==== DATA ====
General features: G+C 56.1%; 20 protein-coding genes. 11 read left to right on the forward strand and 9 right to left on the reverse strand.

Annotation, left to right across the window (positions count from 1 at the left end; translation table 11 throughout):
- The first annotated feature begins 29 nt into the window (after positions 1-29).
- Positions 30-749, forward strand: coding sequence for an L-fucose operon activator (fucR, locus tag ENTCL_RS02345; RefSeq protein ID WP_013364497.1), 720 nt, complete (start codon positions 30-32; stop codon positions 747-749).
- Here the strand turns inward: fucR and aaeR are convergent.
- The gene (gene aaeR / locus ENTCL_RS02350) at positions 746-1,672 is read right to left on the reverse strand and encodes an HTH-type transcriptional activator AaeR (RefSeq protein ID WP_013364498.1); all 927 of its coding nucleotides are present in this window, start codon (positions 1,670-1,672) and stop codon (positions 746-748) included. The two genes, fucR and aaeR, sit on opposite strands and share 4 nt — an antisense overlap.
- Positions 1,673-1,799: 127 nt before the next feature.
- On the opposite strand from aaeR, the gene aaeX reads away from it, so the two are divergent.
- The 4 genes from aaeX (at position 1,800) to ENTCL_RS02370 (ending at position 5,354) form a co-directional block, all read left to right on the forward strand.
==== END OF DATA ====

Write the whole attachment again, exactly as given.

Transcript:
General features: G+C 56.1%; 20 protein-coding genes. 11 read left to right on the forward strand and 9 right to left on the reverse strand.

Annotation, left to right across the window (positions count from 1 at the left end; translation table 11 throughout):
- The first annotated feature begins 29 nt into the window (after positions 1-29).
- Positions 30-749, forward strand: coding sequence for an L-fucose operon activator (fucR, locus tag ENTCL_RS02345; RefSeq protein ID WP_013364497.1), 720 nt, complete (start codon positions 30-32; stop codon positions 747-749).
- Here the strand turns inward: fucR and aaeR are convergent.
- The gene (gene aaeR / locus ENTCL_RS02350) at positions 746-1,672 is read right to left on the reverse strand and encodes an HTH-type transcriptional activator AaeR (RefSeq protein ID WP_013364498.1); all 927 of its coding nucleotides are present in this window, start codon (positions 1,670-1,672) and stop codon (positions 746-748) included. The two genes, fucR and aaeR, sit on opposite strands and share 4 nt — an antisense overlap.
- Positions 1,673-1,799: 127 nt before the next feature.
- On the opposite strand from aaeR, the gene aaeX reads away from it, so the two are divergent.
- The 4 genes from aaeX (at position 1,800) to ENTCL_RS02370 (ending at position 5,354) form a co-directional block, all read left to right on the forward strand.